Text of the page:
Inicio Financial With Astrosat, Isro gets its own window to the stars

With Astrosat, Isro gets its own window to the stars

With Astrosat, Isro gets its own window to the stars

New Delhi: The Indian Space Research Organisation (Isro) on Monday successfully launched astronomy satellite Astrosat along with six foreign satellites from Satish Dhawan Space Centre in Sriharikota, an island off the Bay of Bengal coast in Andhra Pradesh.

This is India’s first dedicated satellite for astronomy mission. The satellites were released through the Polar Satellite Launch Vehicle PSLC -C30.

Astrosat, the 1,513kg astronomy satellite with an expected operating lifetime of five years, will carry five payloads for simultaneous multi-band observations.

Together, these telescopes and detectors will be used to observe celestial objects by performing observations in ultraviolet, optical, low and high-energy X-ray wavebands.

Institutions that were involved in payload development of the astronomy satellite include Inter-University Centre for Astronomy and Astrophysics (IUCAA), Indian Institute of Astrophysics (IIA) and Raman Research Institute. Two of the payloads were developed in collaboration with Canadian Space Agency and University of Leicester, UK.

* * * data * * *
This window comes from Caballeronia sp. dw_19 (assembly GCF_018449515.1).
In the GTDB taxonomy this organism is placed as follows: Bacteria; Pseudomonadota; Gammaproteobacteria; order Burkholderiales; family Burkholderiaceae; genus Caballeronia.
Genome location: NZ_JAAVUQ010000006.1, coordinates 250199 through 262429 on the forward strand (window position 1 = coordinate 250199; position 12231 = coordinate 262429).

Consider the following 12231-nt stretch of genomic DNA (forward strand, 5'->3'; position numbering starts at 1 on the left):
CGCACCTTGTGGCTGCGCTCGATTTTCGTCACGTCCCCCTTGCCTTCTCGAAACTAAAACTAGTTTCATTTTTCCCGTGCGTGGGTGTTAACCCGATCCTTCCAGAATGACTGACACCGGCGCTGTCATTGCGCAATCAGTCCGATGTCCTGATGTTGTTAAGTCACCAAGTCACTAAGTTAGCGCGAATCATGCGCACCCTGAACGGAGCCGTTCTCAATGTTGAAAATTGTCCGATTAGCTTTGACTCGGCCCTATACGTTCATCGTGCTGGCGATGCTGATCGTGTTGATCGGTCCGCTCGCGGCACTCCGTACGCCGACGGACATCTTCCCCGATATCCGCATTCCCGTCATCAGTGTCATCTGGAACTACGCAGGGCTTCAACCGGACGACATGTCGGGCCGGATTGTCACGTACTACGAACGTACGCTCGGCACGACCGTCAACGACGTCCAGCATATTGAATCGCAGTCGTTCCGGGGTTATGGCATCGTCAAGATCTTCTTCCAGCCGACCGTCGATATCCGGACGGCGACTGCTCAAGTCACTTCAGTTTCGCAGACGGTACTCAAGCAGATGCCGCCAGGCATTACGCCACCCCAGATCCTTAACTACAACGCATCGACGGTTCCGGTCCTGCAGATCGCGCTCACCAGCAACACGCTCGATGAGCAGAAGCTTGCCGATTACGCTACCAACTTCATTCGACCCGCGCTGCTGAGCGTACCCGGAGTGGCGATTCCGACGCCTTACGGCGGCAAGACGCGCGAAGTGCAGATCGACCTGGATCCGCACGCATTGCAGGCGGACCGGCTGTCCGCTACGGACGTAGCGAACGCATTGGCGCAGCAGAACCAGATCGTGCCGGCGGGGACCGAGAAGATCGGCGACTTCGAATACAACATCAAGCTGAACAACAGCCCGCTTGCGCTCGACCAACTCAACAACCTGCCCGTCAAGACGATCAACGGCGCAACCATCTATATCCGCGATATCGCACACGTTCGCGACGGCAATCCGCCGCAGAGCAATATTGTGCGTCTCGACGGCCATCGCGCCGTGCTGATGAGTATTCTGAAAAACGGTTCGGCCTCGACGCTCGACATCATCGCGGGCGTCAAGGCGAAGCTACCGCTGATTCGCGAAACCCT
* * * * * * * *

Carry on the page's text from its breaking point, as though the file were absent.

“There is an exciting possibility to address new investigations in astronomy using our own, largely indigenously-built facility in space,” said P. Sreekumar, director, IIA. “A near-continuous observational capability in space for astronomical studies, complementing existing ground-based facilities,” he added.

Some of the scientific objectives of the satellite include understanding high energy processes in binary star systems containing neutron stars and blackholes, studying star birth regions and high-energy processes in star systems lying beyond our galaxy, and detecting new briefly bright X-ray sources in the sky.

“Up to now, Indian scientists can propose for observing time on X-ray telescopes launched by other countries. With the launch of Astrosat, we get our own telescope. Initially, Astrosat will be used completely by Indian scientists and the instrument building team. Eventually, some time will be available for foreign scientists as well,” said Varun Bhalerao, a post-doctoral fellow at IUCAA, who was part of the teams that developed Astrosat.

The six foreign satellites launched along with Astrosat will be used for maritime monitoring by the respective countries. These include one from Indonesia and Canada and four from the US.